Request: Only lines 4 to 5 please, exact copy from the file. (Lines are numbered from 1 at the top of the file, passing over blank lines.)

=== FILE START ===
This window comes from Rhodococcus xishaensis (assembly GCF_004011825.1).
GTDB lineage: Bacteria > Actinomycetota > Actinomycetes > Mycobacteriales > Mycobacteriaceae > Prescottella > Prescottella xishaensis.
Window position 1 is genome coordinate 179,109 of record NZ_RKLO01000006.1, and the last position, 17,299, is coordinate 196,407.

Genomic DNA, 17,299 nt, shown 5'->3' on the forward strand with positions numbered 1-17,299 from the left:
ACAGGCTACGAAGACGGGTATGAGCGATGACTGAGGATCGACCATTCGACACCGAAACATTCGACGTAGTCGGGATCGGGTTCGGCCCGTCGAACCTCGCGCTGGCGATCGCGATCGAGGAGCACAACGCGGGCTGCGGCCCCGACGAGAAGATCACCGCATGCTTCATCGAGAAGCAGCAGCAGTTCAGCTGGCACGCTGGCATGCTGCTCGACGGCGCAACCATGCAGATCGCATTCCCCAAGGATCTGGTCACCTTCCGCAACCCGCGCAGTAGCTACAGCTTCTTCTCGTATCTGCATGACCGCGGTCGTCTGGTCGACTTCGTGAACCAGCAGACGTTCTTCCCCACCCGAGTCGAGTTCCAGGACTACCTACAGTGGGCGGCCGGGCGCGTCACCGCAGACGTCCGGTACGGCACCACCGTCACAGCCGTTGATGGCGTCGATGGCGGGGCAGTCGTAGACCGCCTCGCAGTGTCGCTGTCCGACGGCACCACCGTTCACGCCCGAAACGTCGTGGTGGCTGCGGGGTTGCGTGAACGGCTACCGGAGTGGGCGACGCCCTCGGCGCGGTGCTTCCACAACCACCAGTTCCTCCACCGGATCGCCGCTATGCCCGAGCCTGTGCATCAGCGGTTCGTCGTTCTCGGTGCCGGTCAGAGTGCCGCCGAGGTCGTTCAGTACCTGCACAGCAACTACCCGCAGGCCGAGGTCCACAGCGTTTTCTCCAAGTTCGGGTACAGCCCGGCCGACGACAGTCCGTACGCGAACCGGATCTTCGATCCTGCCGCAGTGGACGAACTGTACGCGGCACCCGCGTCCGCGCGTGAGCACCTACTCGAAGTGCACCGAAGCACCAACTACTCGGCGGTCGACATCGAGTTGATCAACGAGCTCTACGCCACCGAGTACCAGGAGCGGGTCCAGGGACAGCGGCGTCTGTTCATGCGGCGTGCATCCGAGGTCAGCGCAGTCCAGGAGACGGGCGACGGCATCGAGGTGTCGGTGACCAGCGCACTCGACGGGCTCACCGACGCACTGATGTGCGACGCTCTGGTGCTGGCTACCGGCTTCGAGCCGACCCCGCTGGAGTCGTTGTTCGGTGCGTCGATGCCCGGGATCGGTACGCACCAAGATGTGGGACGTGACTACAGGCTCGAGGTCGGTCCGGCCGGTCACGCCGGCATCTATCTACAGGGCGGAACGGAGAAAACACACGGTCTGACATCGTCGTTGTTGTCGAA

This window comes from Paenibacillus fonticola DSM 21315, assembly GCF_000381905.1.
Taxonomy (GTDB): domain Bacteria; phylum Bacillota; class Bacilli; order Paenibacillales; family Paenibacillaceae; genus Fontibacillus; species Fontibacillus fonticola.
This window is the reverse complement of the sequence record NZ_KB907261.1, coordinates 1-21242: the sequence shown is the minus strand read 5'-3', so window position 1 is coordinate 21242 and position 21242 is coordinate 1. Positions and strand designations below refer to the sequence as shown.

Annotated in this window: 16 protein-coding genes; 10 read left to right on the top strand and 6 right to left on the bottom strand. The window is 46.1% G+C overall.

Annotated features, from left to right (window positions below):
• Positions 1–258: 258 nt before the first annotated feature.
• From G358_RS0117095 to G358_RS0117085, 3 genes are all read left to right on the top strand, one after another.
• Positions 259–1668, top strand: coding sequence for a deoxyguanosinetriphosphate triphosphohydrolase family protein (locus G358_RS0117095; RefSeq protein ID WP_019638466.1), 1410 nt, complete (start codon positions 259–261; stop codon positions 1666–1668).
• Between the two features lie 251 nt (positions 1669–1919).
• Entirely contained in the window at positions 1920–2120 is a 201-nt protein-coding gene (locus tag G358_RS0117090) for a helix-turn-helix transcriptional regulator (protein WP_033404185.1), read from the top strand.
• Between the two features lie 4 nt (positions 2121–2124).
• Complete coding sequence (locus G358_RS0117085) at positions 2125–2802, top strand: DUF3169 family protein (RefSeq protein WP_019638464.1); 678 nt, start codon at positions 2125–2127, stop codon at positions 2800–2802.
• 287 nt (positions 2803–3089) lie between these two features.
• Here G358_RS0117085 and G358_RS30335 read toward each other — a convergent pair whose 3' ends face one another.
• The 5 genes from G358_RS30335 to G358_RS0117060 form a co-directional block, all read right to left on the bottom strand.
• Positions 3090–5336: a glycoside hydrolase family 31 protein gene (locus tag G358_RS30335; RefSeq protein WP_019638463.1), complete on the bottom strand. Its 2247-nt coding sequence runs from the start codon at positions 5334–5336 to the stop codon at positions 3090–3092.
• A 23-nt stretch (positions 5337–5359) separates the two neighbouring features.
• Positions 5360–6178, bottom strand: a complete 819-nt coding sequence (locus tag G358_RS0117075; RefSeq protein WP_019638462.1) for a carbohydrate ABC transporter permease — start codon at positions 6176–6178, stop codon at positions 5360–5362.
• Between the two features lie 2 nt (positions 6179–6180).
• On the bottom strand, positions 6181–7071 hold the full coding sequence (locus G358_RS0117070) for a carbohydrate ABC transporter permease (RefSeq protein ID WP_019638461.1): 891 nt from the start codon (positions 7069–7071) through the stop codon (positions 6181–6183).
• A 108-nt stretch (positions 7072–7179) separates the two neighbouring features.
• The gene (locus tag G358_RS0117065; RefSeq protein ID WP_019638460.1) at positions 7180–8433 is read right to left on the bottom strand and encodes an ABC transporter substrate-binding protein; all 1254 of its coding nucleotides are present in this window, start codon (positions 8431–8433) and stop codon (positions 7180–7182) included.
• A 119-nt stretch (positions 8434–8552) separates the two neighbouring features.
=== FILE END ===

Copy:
Genomic DNA, 17,299 nt, shown 5'->3' on the forward strand with positions numbered 1-17,299 from the left:
ACAGGCTACGAAGACGGGTATGAGCGATGACTGAGGATCGACCATTCGACACCGAAACATTCGACGTAGTCGGGATCGGGTTCGGCCCGTCGAACCTCGCGCTGGCGATCGCGATCGAGGAGCACAACGCGGGCTGCGGCCCCGACGAGAAGATCACCGCATGCTTCATCGAGAAGCAGCAGCAGTTCAGCTGGCACGCTGGCATGCTGCTCGACGGCGCAACCATGCAGATCGCATTCCCCAAGGATCTGGTCACCTTCCGCAACCCGCGCAGTAGCTACAGCTTCTTCTCGTATCTGCATGACCGCGGTCGTCTGGTCGACTTCGTGAACCAGCAGACGTTCTTCCCCACCCGAGTCGAGTTCCAGGACTACCTACAGTGGGCGGCCGGGCGCGTCACCGCAGACGTCCGGTACGGCACCACCGTCACAGCCGTTGATGGCGTCGATGGCGGGGCAGTCGTAGACCGCCTCGCAGTGTCGCTGTCCGACGGCACCACCGTTCACGCCCGAAACGTCGTGGTGGCTGCGGGGTTGCGTGAACGGCTACCGGAGTGGGCGACGCCCTCGGCGCGGTGCTTCCACAACCACCAGTTCCTCCACCGGATCGCCGCTATGCCCGAGCCTGTGCATCAGCGGTTCGTCGTTCTCGGTGCCGGTCAGAGTGCCGCCGAGGTCGTTCAGTACCTGCACAGCAACTACCCGCAGGCCGAGGTCCACAGCGTTTTCTCCAAGTTCGGGTACAGCCCGGCCGACGACAGTCCGTACGCGAACCGGATCTTCGATCCTGCCGCAGTGGACGAACTGTACGCGGCACCCGCGTCCGCGCGTGAGCACCTACTCGAAGTGCACCGAAGCACCAACTACTCGGCGGTCGACATCGAGTTGATCAACGAGCTCTACGCCACCGAGTACCAGGAGCGGGTCCAGGGACAGCGGCGTCTGTTCATGCGGCGTGCATCCGAGGTCAGCGCAGTCCAGGAGACGGGCGACGGCATCGAGGTGTCGGTGACCAGCGCACTCGACGGGCTCACCGACGCACTGATGTGCGACGCTCTGGTGCTGGCTACCGGCTTCGAGCCGACCCCGCTGGAGTCGTTGTTCGGTGCGTCGATGCCCGGGATCGGTACGCACCAAGATGTGGGACGTGACTACAGGCTCGAGGTCGGTCCGGCCGGTCACGCCGGCATCTATCTACAGGGCGGAACGGAGAAAACACACGGTCTGACATCGTCGTTGTTGTCGAA